Obama MIA Since ‘Charm Offensive,’ House Republicans Say
Posted at 7:41 p.m. on April 10, 2013
President Barack Obama was to dine Wednesday evening with about a dozen Republican members of Congress. None of his guests serve in the House.
Since early March, when Obama met with House Republicans behind closed doors for a candid question-and-answer session, the president’s communication with leadership and the rank and file has been limited and perfunctory. Interviews with House Republicans on Wednesday suggested that most don’t feel as though much has changed since Obama appeared before them last month.
“With the House, all we’ve seen is him come down and provide his charming skills for the House Republican Conference one time,” Georgia Rep. Tom Price said. “So, as I said at the time, if this is just a one-time occasion, then it won’t change the dynamic at all. If it’s a serious effort to try to work together and find common ground, then we’re all in. But we haven’t seen it.”
Some do credit the White House with improved engagement, among them Oklahoma Rep. Tom Cole. He told CQ Roll Call that he met with a member of Obama’s legislative affairs shop Wednesday to discuss the president’s fiscal 2014 budget proposal.
The meeting occurred at the administration’s request, Cole said. “I think they’re trying to think it through and they’re trying to figure out a way to engage,” he added.
For the most part, House GOP leaders have focused their criticism of Obama on his policies and political tactics, complaining less about the extent of his communication with their conference.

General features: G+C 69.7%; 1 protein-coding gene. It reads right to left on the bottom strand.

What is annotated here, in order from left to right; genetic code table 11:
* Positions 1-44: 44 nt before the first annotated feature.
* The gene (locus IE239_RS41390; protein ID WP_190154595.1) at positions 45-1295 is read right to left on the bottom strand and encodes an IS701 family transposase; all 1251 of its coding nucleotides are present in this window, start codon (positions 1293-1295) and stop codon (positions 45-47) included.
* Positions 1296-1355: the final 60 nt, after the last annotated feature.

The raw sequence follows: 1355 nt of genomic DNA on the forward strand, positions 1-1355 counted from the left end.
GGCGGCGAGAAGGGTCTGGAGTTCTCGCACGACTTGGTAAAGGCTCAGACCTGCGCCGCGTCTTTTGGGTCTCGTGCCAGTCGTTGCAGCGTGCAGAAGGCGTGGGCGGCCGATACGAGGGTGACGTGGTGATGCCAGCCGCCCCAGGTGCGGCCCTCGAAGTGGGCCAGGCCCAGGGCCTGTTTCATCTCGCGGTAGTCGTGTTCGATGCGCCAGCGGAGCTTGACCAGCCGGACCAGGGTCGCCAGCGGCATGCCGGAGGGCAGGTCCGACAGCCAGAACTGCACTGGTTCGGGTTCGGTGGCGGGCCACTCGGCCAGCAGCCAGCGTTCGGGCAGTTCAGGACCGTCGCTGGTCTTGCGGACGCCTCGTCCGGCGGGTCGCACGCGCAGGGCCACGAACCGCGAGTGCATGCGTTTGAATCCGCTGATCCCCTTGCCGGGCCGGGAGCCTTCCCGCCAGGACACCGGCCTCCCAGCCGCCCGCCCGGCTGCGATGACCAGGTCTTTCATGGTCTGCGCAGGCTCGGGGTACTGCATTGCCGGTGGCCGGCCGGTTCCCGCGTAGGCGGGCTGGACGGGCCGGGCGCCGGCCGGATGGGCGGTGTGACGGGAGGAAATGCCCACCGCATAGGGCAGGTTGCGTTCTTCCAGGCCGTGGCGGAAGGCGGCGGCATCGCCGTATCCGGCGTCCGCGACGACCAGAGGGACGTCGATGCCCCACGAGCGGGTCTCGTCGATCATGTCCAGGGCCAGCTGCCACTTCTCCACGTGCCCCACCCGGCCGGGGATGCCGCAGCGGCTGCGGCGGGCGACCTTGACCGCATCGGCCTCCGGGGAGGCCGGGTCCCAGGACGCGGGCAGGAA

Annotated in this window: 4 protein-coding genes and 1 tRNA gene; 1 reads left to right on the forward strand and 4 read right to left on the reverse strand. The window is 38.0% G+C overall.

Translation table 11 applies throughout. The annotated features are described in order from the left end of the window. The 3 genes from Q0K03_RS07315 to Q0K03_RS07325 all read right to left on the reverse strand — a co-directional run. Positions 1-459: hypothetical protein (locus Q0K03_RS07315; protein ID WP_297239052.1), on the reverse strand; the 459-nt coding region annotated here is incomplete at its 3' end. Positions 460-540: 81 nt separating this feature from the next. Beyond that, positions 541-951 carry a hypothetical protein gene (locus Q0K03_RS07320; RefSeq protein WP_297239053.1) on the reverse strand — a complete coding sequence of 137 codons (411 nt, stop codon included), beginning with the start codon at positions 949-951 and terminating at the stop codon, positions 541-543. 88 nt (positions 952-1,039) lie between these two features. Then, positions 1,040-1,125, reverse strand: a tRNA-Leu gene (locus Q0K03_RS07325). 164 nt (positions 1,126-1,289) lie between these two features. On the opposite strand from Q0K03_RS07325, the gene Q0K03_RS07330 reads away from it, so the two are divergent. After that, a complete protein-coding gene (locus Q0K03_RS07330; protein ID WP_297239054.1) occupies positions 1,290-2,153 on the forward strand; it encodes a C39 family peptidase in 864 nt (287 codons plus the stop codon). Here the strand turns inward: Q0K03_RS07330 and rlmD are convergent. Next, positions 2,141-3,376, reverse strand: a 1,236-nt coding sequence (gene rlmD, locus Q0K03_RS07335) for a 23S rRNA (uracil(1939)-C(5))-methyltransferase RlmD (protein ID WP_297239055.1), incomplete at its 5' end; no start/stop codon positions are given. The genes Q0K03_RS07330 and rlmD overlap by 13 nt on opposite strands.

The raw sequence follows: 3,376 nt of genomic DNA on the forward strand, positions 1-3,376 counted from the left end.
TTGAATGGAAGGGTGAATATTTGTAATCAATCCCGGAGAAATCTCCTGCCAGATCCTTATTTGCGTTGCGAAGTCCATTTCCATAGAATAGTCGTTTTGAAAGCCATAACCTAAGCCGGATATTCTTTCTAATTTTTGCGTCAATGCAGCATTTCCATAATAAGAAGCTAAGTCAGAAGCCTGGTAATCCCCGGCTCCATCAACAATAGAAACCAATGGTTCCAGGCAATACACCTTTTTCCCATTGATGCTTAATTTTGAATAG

But some are more critical. Rep. Cory Gardner of Colorado charged the administration with being mostly absent during the first months of the 113th Congress. He said the House and Senate working together without the president’s interference actually helped matters. Still, Gardner clearly chafed at what he said is Obama’s weak attempt to develop a solid working relationship with House Republicans.
“I read in the paper that the president has concerts at the White House and he’s enjoying that. But I don’t know that anybody was invited to that. He had dinner with 11 or so members of the Senate. But a charm offensive? C’mon. Building relationships is more than just a couple dinners and a couple invitations to the White House.”
Gardner added: “The White House needs to lead, they ought to lead, but clearly they haven’t wanted to.”
This evening’s meal marks Obama’s second intimate dinner with a select group of Senate Republicans, in addition to his March appearance before the full Senate minority conference.
Although Obama isn’t ignoring the Republican House majority outright, his focus on establishing relationships with GOP senators appears to be a 180-degree shift in strategy from the previous Congress, when the president’s effort at negotiation — whatever Republicans thought of his intentions — was focused on forging a deal with the House GOP and Speaker John A. Boehner of Ohio.
But after a 112th Congress that was regularly paralyzed by disagreements between the White House and the House majority, Tennessee Sen. Lamar Alexander said Obama might be right to switch the focus of his outreach to the minority conference on the north end of Capitol Hill. Alexander, who was invited to Wednesday evening’s dinner, said it might also benefit House Republicans not to be at the center of the storm for a change.
Alexander was among several frustrated Senate Republicans who spent the previous two years criticizing Obama for his lack of engagement and clamoring to be a part of the negotiations on major issues.
“My sense is that the president worked for awhile with the speaker and that didn’t quite work out,” Alexander said. “I think there’s a consensus among most Republicans I talk to that it’s time now for the president and the Senate to see if we can come to an agreement, and if we can, and we have substantial support from both parties, well then we can send it to the House and they can make a decision about what to do.”